Iranian labor activist Esmail Bakhshi is under pressure by Iran’s security system to take back his statement on being tortured “to the brink of death” while in prison.
Various sources, including the lawyer of the Haft Tappeh Sugarcane workers’ representative, have confirmed that Bakhshi and his family are under pressure.
“After the torture was brought up, pressure against Esmail Bakhshi intensified and there is evidence that suggests that my client is under pressure and that there is a psychological environment against him to deny the torture,” his lawyer Farzaneh Zilani said today in an interview with an Iranian website.
A Telegram channel that belongs to the workers of the Haft Tappeh Sugarcane factory in southern Iran also confirmed the pressure on the Iranian labor activist to deny the torture.
“After Esmail Bakhshi published a letter detailing the torture he was subjected to in which he cited that Ms. Qelian was also beaten, from a few days ago, Esmail Bakhshi and his family are under constant and severe pressure by security forces to deny the letter,” the workers wrote.
Reports indicate that Esmail Bakhshi and his family have not given in to the threats.
On January 6, Esmail Bakhshi addressed Iran’s Intelligence Minister, Mahmoud Alavi, in his Instagram post, demanding to know why he was tortured “to the brink of death”.
“In the 25 days that I was unjustly detained by the Ministry of Intelligence, I went through such immense pain that I’m still suffering and I have turned to neurological drugs to ease the pain,” the Iranian labor activist wrote in his Instagram post.
He also detailed the use psychological torture against himself and a female photographer detained along with the workers for taking pictures of their strike, and called the mental torture worse than the physical torture. He said that he and Sepideh Qelian were attacked with abusive sexual language while being beaten.
Esmail Bakhshi also accused the government of tapping his phone before his arrest and listening in on his private conversations.
Following his Instagram post, Iranians came to his support on Twitter with the hashtag #روایت_شکنجه (torture narrative) detailing the tortures they or others were subjected to in prison during the 39 years of the Islamic Republic.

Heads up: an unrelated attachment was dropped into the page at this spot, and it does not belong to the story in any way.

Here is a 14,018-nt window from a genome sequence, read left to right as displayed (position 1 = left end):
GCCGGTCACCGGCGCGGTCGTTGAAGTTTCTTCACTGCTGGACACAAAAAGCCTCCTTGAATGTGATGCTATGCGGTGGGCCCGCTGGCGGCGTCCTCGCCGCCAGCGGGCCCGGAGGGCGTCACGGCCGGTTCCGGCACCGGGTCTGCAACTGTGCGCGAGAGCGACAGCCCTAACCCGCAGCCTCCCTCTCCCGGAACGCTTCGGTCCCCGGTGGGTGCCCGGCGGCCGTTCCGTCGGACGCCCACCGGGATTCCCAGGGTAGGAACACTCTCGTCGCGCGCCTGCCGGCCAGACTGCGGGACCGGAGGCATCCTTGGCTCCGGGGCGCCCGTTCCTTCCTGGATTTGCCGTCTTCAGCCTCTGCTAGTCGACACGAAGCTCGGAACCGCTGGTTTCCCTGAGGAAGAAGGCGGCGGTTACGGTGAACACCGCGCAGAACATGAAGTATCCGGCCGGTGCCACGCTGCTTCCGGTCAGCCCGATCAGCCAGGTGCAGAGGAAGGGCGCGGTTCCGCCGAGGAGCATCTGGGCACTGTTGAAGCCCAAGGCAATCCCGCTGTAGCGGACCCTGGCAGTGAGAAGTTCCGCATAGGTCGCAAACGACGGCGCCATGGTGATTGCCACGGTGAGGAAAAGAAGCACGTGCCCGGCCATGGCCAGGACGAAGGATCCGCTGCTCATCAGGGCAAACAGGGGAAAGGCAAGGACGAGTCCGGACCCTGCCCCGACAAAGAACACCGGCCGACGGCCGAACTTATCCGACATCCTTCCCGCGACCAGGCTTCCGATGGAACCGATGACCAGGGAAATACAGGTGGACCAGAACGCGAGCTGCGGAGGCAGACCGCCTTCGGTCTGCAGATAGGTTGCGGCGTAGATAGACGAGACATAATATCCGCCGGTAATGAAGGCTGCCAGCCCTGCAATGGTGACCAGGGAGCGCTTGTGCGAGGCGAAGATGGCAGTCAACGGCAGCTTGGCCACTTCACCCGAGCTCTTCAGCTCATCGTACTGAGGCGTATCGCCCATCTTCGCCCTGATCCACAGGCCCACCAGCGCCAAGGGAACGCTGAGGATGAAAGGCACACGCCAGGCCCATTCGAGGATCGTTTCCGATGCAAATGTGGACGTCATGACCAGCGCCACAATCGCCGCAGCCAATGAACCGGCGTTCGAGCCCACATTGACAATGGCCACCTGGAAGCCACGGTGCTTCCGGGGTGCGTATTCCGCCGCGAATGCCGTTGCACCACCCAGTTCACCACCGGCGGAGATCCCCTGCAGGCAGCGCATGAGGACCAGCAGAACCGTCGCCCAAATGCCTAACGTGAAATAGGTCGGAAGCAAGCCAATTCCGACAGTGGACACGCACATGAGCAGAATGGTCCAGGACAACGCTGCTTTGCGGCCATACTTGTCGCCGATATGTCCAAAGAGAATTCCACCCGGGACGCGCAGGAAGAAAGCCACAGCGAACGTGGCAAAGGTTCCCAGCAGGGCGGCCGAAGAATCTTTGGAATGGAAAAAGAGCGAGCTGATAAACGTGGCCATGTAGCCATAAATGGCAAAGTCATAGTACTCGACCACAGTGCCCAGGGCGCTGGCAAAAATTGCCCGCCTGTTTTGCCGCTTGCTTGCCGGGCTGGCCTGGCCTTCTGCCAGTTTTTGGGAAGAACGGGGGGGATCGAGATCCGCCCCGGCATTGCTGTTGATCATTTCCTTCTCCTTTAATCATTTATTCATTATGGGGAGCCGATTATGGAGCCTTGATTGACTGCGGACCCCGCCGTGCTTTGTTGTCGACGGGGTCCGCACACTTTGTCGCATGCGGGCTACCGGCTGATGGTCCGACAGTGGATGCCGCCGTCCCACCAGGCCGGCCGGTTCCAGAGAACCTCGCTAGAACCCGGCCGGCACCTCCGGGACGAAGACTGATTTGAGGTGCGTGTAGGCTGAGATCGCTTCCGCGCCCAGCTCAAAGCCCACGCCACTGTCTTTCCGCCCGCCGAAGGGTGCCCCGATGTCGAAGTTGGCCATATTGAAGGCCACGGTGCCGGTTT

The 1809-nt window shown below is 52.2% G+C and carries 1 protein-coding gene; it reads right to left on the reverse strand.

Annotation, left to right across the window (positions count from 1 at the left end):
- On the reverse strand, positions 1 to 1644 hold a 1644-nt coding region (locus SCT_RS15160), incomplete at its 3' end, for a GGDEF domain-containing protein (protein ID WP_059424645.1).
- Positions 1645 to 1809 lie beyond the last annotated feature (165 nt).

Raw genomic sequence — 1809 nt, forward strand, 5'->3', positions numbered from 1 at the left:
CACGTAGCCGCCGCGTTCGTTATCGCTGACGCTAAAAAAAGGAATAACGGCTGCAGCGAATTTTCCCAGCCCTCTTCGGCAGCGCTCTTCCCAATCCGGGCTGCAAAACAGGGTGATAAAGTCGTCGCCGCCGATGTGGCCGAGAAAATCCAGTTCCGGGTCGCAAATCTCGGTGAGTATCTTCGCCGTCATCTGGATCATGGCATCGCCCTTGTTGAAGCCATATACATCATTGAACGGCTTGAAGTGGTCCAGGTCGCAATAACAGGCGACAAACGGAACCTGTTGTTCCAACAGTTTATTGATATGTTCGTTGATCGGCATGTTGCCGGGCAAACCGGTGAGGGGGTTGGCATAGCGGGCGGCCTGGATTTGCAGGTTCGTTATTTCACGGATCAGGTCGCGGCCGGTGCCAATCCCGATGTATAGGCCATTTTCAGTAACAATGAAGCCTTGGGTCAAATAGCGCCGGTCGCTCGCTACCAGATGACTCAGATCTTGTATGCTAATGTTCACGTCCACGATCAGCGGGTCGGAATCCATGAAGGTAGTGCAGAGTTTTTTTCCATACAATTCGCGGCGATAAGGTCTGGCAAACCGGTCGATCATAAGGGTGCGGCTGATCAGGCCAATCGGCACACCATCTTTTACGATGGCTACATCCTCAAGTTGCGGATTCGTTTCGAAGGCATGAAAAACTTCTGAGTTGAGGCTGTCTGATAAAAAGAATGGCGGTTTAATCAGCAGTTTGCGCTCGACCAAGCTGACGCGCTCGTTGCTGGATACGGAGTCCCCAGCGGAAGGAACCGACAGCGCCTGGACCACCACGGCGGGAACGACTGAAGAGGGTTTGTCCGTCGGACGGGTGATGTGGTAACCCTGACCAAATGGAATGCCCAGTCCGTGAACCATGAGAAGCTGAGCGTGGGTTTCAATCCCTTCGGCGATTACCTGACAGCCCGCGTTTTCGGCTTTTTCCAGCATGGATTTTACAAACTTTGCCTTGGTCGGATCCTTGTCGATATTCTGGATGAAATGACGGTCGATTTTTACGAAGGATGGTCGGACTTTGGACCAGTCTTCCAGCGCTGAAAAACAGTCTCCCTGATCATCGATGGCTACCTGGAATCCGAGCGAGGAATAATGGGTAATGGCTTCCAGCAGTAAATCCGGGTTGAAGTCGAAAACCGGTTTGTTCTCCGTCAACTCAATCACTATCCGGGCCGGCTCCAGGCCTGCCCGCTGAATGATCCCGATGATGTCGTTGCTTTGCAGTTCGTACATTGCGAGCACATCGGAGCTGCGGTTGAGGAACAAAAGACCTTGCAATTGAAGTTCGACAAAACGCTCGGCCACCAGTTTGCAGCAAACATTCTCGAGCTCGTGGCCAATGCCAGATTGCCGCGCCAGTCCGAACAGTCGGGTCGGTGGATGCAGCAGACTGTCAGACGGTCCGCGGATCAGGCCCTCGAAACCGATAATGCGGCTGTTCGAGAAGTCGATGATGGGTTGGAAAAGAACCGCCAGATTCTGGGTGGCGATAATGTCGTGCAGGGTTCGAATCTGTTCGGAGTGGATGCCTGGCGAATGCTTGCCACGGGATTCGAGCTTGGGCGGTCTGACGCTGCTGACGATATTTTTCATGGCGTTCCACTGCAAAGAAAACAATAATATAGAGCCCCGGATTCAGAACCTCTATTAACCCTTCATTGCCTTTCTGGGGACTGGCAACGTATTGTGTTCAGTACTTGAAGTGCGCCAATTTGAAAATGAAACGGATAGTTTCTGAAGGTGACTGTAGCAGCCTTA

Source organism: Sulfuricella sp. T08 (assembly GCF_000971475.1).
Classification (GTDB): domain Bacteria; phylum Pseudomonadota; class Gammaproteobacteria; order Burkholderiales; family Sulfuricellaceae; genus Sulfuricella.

Iranian officials also stepped in to supposedly inquire about the accusations though anyone familiar with Iran knows that these comments are veiled threats against the labor activist who dared speak out against the government.
In a meeting with judicial officials today, Iran’s Chief Justice addressed the labor activist’s accusations.
According to state-run news agencies, Amoli Larijani ordered that an “independent” team be sent to the region to “review the various dimensions of the issue and present the report to the people as soon as possible.”
“These kinds of issues are very important to us as there have never been such offences in the foundations of the Islamic Republic, the judiciary, security and intelligence agencies,” the cleric said.
“We consider this legally and religiously prohibited,” Larijani said.
Iran’s Chief Justice said that “one interrogator’s alleged misconduct should not be blamed on the whole system.”
Larijani also signaled that Iranians should not spread such rumors as it is “in unison with the enemy”.
The Islamic Republic has been using torture since 1979 against both political activists and ordinary Iranians.
Iranian security forces and police regularly torture ordinary Iranians as a way to force them to make false confessions and tortures political prisoners to break their spirit.
The regime would not be in power if not for its widespread and systematic use of suppression and torture.
According to the Iran Human Rights Monitor, more than 13 protesters were killed under torture in prison while 60 were sentenced to flogging for expressing dissent in 2018.
During the 2009 protests that swept through Iran, protesters were beaten, pepper sprayed, arrested and tortured, and even shot in some cases. Opposition groups also reported thousands more were arrested and tortured in prisons around the country, with former inmates alleging mass rape of men, women and children by the Islamic Revolutionary Guards in prisons such as Kahrizak and Evin.
The Iranian government confirmed the deaths of 36 people during the protests, while unconfirmed reports allege at least 72 deaths in the three months following the election. Sources said that relatives of the deceased were forced to sign documents citing death by heart attack or meningitis in prison.
The daughter of the late powerful cleric Rafsanjani, also recently stated that the regime has evaded its collapse only through “intimidation”.